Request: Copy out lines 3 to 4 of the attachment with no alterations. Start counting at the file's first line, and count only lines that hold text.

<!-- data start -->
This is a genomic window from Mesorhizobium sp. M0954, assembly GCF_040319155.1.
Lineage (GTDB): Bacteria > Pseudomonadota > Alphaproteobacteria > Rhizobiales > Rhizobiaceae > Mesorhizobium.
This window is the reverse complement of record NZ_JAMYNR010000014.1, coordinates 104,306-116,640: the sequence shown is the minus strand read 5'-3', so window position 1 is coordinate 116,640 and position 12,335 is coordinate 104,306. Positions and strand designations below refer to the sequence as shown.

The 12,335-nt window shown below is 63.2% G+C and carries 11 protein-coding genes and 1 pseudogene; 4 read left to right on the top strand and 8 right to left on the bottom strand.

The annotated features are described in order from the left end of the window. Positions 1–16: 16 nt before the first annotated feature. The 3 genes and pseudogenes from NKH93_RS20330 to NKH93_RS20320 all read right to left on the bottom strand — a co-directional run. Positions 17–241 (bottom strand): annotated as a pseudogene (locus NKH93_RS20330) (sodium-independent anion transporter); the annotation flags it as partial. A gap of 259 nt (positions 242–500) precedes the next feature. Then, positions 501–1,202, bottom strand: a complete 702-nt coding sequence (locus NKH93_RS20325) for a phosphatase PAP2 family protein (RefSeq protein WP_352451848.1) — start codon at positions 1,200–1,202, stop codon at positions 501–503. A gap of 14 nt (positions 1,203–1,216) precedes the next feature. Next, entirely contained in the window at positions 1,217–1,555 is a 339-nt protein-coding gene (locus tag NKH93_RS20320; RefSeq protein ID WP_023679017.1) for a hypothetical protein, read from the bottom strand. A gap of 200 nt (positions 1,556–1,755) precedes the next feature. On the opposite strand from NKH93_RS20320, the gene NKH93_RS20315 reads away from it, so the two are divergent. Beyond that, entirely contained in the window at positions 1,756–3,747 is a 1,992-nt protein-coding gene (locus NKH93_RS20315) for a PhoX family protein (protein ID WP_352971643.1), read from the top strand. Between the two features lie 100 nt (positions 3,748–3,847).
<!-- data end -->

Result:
This window is the reverse complement of record NZ_JAMYNR010000014.1, coordinates 104,306-116,640: the sequence shown is the minus strand read 5'-3', so window position 1 is coordinate 116,640 and position 12,335 is coordinate 104,306. Positions and strand designations below refer to the sequence as shown.

The 12,335-nt window shown below is 63.2% G+C and carries 11 protein-coding genes and 1 pseudogene; 4 read left to right on the top strand and 8 right to left on the bottom strand.